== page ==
Religion and politics have been inexorably tied in Africa for centuries. Both Muslim and Christian movements have a history of pressuring governments on a range of social and political demands, including human rights and good governance. In countries where politics are characterized by corruption, repression, and discrimination, religious movements distinguish themselves by claiming moral authority. At the same time, governments are increasingly wading into religious affairs as they seek to silence dissent and amplify voices of religious authorities who legitimize their policies.

Faith in the Balance argues that state intervention and management of religious affairs are fundamentally aimed at expanding state powers and undermining political opposition rather than promoting a specific religious dogma or set of beliefs. Given the appeal and importance of religion as a political tool, governments cannot afford to ignore it. Finding the right balance is an urgent task, because how states manage and intervene in religious affairs has far-reaching consequences for politics, security, and social stability in Africa.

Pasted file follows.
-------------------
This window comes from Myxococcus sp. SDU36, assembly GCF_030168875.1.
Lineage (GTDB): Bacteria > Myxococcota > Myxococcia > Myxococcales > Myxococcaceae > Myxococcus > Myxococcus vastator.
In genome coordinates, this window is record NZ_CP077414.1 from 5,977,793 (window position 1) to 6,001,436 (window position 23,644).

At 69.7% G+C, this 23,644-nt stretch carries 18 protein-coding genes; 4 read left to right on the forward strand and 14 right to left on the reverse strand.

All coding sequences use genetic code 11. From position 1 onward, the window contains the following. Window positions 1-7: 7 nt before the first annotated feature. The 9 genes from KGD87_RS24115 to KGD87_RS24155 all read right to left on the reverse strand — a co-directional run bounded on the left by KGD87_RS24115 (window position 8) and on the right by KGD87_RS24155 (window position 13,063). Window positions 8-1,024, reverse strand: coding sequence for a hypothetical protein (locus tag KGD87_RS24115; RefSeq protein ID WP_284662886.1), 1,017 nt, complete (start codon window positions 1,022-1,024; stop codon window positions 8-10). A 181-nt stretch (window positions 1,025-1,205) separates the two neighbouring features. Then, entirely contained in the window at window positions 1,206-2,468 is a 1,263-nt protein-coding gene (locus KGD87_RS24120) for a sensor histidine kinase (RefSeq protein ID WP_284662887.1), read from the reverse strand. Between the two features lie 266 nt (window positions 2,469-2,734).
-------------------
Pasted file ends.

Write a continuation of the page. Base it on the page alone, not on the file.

This chapter is part of Faith in the Balance: Regulating Religious Affairs in Africa.